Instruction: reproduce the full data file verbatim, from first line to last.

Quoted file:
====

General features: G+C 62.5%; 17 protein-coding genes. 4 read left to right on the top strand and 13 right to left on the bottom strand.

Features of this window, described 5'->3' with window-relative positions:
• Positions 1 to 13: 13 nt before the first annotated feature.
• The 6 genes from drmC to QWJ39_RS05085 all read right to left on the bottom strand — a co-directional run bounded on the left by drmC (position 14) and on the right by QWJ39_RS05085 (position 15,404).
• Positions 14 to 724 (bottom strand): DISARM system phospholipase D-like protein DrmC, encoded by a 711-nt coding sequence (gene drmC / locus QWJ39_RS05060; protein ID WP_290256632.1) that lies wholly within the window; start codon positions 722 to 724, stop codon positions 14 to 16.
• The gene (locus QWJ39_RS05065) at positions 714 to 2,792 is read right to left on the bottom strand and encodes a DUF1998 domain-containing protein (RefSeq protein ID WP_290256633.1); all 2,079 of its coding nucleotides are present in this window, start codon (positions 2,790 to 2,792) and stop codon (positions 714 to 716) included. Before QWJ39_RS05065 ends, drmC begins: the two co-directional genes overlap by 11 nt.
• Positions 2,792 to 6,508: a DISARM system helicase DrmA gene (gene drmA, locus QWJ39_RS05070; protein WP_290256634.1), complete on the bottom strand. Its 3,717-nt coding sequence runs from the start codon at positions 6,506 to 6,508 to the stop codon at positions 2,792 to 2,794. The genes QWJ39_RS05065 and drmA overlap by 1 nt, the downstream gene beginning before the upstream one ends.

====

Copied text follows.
General features: G+C 62.5%; 17 protein-coding genes. 4 read left to right on the top strand and 13 right to left on the bottom strand.

Features of this window, described 5'->3' with window-relative positions:
• Positions 1 to 13: 13 nt before the first annotated feature.
• The 6 genes from drmC to QWJ39_RS05085 all read right to left on the bottom strand — a co-directional run bounded on the left by drmC (position 14) and on the right by QWJ39_RS05085 (position 15,404).
• Positions 14 to 724 (bottom strand): DISARM system phospholipase D-like protein DrmC, encoded by a 711-nt coding sequence (gene drmC / locus QWJ39_RS05060; protein ID WP_290256632.1) that lies wholly within the window; start codon positions 722 to 724, stop codon positions 14 to 16.
• The gene (locus QWJ39_RS05065) at positions 714 to 2,792 is read right to left on the bottom strand and encodes a DUF1998 domain-containing protein (RefSeq protein ID WP_290256633.1); all 2,079 of its coding nucleotides are present in this window, start codon (positions 2,790 to 2,792) and stop codon (positions 714 to 716) included. Before QWJ39_RS05065 ends, drmC begins: the two co-directional genes overlap by 11 nt.
• Positions 2,792 to 6,508: a DISARM system helicase DrmA gene (gene drmA, locus QWJ39_RS05070; protein WP_290256634.1), complete on the bottom strand. Its 3,717-nt coding sequence runs from the start codon at positions 6,506 to 6,508 to the stop codon at positions 2,792 to 2,794. The genes QWJ39_RS05065 and drmA overlap by 1 nt, the downstream gene beginning before the upstream one ends.